Weybrook Park, Burpham

Moira MacQuaide’s history of Burpham

A couple of years ago this column focused on the plan to cut down over 60 trees by Sainsbury’s, but this time the focus is on farming and housing and the land that eventually made way for the Sainsbury’s superstore.

A map showing Pimm’s farmland in 1838 (left). A aerial view showing the same area in 2023 (right).

The name of Bower’s Farm was first mentioned in the 1881 census, but Bower’s Mill had its name from at least the early 18th century. Farmland changed owners and tenants fairly regularly, and many farms changed their boundaries as the landlords bought and sold their lands. We know that William Francis Pimm, who lived at Marlyn’s, farmed the area between Burpham Court Farm and London Road in the early 19th century, but after his death in the 1840s it was split up. Bower’s Farm was run by Arthur Pimm, Thomas Slaughter, George and Percy Gatley, Leo Keene and Dorothy (Keene) Jones over a period of about 100 years. Many of them ran more than one farm, some of which were a distance away from Burpham.

Percy Gatley was recorded in a newspaper in 1905 as being gored by a bull at the Guildford Cattle Market. Luckily, he survived the accident and went on farming in Burpham until 1959.

Gatley sold Bower’s Farm in 1938 and the stock sold included 70 head of cattle, five cart horses, poultry and machinery. These sales show that the farm was mainly dairy but also encompassed some arable fields.

Leo Keene owned Gosden Hill Farm as well as leasing numerous other farms in the area. In 1945 there was an outbreak of foot and mouth disease and all his cattle, pigs and sheep had to be slaughtered.

All the cattle at Bower’s Farm were given names beginning with a B, including a pedigree Guernsey bull called Burpham Colonel. In 1958 Leo’s daughter Dorothy took over Bower’s Farm, which was rented from the Duke of Sutherland and later Paul Getty. In the 1960s the farm was described as producing barley, and had 600 pigs as well as calves and poultry.

Bowers Farm from Dorothy Keene’s book ‘Living the Changes in Agriculture’.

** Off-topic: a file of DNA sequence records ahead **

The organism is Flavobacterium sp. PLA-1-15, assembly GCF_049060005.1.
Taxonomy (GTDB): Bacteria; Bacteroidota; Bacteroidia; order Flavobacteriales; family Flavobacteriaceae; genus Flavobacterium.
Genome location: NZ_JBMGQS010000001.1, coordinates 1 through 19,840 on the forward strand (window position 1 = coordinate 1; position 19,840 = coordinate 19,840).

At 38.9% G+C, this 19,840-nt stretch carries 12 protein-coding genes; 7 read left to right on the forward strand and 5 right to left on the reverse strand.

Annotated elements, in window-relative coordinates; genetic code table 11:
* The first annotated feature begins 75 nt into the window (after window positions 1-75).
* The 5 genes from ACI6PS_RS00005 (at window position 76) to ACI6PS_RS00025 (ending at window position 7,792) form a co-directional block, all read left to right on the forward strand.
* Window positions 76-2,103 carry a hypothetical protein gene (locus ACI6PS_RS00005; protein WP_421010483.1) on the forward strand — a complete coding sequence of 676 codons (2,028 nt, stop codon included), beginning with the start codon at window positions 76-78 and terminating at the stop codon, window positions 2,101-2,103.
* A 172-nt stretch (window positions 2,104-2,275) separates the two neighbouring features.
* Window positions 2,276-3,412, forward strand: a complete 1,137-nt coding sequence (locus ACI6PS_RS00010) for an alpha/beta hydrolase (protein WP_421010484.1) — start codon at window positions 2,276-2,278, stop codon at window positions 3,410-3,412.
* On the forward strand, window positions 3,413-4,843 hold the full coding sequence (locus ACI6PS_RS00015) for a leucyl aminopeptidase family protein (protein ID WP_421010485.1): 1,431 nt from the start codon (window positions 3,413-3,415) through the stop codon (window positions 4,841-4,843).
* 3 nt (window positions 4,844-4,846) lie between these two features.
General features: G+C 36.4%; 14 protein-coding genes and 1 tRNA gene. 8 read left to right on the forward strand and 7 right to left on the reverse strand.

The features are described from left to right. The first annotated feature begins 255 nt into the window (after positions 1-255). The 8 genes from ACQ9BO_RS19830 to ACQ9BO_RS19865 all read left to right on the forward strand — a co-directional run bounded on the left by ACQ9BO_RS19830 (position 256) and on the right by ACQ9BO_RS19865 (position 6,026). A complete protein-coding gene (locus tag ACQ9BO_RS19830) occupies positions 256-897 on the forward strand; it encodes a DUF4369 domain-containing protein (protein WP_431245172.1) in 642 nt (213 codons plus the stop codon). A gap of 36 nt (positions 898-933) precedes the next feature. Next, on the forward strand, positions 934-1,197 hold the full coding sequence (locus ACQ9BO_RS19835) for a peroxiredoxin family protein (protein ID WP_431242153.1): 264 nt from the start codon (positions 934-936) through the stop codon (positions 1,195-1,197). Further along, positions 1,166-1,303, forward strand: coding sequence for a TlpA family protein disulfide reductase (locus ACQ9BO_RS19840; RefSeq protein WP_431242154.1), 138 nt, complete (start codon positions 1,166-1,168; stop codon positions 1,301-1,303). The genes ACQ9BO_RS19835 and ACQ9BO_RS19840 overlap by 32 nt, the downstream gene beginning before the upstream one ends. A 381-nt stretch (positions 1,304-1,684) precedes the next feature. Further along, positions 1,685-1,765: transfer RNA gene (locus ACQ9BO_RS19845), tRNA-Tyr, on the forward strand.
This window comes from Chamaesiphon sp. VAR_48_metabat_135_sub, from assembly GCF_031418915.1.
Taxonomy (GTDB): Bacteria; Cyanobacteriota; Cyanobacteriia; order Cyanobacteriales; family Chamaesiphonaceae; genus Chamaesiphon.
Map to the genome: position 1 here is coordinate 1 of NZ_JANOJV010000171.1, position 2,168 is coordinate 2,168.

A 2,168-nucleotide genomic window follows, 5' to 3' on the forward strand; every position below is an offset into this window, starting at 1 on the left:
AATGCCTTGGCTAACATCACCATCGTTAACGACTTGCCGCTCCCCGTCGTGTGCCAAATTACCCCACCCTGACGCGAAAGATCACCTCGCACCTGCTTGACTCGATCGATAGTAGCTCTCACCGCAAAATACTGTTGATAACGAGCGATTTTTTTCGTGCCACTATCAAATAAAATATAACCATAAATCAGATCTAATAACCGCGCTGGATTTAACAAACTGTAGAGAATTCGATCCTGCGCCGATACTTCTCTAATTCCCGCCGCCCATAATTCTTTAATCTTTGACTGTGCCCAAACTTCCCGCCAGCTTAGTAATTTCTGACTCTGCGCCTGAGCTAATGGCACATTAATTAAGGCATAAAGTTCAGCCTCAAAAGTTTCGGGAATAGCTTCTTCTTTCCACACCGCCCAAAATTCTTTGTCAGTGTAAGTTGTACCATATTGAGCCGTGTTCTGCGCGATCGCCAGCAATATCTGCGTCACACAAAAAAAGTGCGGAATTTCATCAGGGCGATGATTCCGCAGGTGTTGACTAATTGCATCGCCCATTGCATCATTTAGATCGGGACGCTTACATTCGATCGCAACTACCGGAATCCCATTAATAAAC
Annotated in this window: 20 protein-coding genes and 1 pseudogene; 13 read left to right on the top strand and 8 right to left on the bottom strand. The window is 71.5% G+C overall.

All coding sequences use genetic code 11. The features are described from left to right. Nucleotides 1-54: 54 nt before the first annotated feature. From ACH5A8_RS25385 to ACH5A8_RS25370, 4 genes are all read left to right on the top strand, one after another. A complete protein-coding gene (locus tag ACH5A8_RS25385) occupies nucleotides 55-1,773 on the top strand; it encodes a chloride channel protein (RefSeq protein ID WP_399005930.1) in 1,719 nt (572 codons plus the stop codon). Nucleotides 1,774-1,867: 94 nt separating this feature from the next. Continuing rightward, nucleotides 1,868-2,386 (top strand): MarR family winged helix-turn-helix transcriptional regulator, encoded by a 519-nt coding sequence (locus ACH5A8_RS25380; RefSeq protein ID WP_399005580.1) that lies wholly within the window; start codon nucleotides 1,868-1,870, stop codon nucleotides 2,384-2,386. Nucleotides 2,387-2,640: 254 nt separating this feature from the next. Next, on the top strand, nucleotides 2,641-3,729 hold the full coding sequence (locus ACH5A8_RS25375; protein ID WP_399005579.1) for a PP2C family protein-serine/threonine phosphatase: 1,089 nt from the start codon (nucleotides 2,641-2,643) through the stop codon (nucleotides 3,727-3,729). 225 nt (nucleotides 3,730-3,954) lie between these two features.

A 1981 newspaper ad for Weylea Farm.

In 1970 Dorothy moved to Chippenham, taking the pigs with her. The farm was bought by Sainsbury’s as the site for their new store. In 1974 Leo disappeared for eight days and eventually his body was found in the long grass by the river edge, believed to be Bower’s Farm. It was suspected that he had fallen into the river to help an animal but then drowned because he had never learned to swim.

Planning applications for residential development on the farmland had been turned down in 1963, but in the 1980s Sainsbury’s, Waitrose and Asda all wanted to build there.

Planning applications for residential development on the farmland had been turned down in 1963, but in the 1980s Sainsbury’s, Waitrose and Asda all wanted to build there. Sainsbury’s won the battle of the supermarkets, but originally they had planned to also build a garden centre and Homebase store on the plot. Eventually they had just the supermarket, which opened in 1985, adding the petrol station in 1997.

Plans for a housing estate first appeared in 1982, and permission was given for Ideal Homes to build a mix of residential homes, and the Miller Group to build 66 dwelling houses with garages. Ideal Homes advertised two bedroom houses from £73,950 in 1987, offering “Country living in a sought after area”. Miller Group advertised 2, 3 and 4 bedroom homes from £104,950 in 1990, stating “Two’s company, three’s a family, four’s a move to Miller”. Today Weybrook Park is a popular housing estate, with easy access to the A3 for commuters.

If you are willing to share your memories and/or photos to tell us more about Burpham then please contact Moira MacQuaide, either by e-mail (moira.macquaide@gmail.com) or by phone or text (07963 756543). My book, Burpham – A Gateway to Guildford is still available from me for £10 (free delivery locally) or on Amazon, but the History of Burpham Primary School 1908-2014 is now out of print (available to borrow at Guildford Library).